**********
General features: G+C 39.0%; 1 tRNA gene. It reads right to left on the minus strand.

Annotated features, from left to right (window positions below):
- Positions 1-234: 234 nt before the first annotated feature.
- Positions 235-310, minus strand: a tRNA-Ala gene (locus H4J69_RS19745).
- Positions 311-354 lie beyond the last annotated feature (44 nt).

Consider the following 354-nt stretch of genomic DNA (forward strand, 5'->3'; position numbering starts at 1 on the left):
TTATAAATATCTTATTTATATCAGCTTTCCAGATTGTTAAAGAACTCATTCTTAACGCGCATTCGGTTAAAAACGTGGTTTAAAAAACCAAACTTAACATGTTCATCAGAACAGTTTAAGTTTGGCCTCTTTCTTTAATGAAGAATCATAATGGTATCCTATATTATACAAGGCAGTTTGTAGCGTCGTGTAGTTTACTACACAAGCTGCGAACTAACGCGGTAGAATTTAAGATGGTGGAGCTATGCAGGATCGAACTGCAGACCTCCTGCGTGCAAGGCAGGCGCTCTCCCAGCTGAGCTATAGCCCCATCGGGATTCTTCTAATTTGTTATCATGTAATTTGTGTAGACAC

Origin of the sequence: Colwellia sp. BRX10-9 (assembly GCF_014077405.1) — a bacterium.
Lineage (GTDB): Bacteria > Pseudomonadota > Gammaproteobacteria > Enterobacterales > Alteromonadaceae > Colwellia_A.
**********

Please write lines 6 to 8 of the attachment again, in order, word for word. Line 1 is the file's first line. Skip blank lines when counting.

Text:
Consider the following 354-nt stretch of genomic DNA (forward strand, 5'->3'; position numbering starts at 1 on the left):
TTATAAATATCTTATTTATATCAGCTTTCCAGATTGTTAAAGAACTCATTCTTAACGCGCATTCGGTTAAAAACGTGGTTTAAAAAACCAAACTTAACATGTTCATCAGAACAGTTTAAGTTTGGCCTCTTTCTTTAATGAAGAATCATAATGGTATCCTATATTATACAAGGCAGTTTGTAGCGTCGTGTAGTTTACTACACAAGCTGCGAACTAACGCGGTAGAATTTAAGATGGTGGAGCTATGCAGGATCGAACTGCAGACCTCCTGCGTGCAAGGCAGGCGCTCTCCCAGCTGAGCTATAGCCCCATCGGGATTCTTCTAATTTGTTATCATGTAATTTGTGTAGACAC

Origin of the sequence: Colwellia sp. BRX10-9 (assembly GCF_014077405.1) — a bacterium.